The UK economy has finally come out of recession after six quarters with official figures showing it expanded by the slimmest of margins at 0.1% between October and December 2009.
The 2008 recession was the longest since quarterly figures were first recorded in 1955 and the UK economy was the last of the G20 nations to start growing again.
The news accompanies other signs of recovery including UK unemployment falling for the first time in 18 months and a return of business confidence in the south east (see earlier story).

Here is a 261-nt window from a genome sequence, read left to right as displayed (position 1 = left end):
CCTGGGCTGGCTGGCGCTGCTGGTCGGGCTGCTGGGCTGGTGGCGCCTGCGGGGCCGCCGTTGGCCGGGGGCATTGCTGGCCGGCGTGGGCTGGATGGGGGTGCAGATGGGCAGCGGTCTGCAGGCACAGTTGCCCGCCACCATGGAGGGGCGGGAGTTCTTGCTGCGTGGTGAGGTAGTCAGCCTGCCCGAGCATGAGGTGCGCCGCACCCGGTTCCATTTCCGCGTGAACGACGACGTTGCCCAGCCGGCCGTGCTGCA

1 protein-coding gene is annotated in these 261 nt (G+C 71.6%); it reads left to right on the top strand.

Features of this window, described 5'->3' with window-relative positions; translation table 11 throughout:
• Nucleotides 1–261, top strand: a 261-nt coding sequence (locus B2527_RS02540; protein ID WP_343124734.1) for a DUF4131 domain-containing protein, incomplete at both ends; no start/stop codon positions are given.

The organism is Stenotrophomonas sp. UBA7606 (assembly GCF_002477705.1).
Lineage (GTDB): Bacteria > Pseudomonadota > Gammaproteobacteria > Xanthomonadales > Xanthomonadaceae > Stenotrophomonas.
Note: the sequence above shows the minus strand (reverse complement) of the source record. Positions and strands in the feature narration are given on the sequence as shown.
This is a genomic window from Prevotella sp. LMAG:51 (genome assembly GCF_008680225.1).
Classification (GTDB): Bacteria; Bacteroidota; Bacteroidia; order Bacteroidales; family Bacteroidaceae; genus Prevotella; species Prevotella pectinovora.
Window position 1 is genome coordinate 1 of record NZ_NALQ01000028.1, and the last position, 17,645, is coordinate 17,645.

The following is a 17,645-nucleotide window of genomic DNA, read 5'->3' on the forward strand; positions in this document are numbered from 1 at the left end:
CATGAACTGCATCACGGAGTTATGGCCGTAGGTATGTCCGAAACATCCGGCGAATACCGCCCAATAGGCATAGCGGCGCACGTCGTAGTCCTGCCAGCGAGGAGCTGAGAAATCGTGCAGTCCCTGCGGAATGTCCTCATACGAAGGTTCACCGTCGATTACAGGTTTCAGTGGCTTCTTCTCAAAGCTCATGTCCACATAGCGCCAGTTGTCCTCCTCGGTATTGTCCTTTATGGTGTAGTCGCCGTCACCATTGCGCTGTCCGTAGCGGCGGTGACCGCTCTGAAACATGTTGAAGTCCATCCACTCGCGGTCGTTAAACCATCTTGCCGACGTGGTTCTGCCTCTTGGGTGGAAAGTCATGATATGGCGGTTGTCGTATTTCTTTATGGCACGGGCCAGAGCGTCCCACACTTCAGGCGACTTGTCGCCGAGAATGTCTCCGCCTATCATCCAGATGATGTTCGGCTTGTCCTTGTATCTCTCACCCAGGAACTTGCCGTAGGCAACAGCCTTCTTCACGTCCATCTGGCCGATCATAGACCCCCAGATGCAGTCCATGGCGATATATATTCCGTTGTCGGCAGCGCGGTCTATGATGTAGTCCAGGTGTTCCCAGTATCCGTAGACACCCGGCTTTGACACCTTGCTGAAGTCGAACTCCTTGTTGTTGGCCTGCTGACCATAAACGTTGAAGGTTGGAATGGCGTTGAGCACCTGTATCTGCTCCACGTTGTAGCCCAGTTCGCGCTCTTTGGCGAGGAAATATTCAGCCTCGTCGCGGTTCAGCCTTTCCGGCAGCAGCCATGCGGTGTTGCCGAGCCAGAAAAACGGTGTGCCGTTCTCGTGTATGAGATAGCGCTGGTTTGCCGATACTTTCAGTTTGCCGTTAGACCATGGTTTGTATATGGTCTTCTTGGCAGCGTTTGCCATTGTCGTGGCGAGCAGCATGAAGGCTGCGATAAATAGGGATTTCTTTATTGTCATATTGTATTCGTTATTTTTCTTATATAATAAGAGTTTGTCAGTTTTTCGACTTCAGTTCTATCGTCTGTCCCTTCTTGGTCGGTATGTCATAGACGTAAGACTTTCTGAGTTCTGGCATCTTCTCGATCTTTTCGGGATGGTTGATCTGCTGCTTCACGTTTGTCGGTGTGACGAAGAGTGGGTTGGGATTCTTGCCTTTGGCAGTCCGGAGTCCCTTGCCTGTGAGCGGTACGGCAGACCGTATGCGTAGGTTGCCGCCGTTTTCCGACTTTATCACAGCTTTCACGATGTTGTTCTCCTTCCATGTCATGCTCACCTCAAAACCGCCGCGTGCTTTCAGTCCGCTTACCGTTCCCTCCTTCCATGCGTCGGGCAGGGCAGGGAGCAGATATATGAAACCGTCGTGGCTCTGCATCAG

The weak level of growth took its toll on the value of the pound, which fell against both the dollar and the euro on the money markets.
ECONOMIC PARTNERSHIP COMMENT
Despite a palpable sense of relief in government circles the recovery is still likely to be long and slow and many commentators, including Nick Parsons from National Australia Bank [who presented to the Brighton & Hove Economic Partnership last week (see earlier story)], are forecasting very low levels of growth throughout the rest of 2010.
Businesses would be well advised to greet the news with very cautious optimism but definitely refrain from making any hasty decisions on the back a mere 0.1% growth.
To get a forecast from experts about the future of the UK economy, come along to the free event on 12th February at Hove Town Hall (click here for details).
Read related items on:
National Australia Bank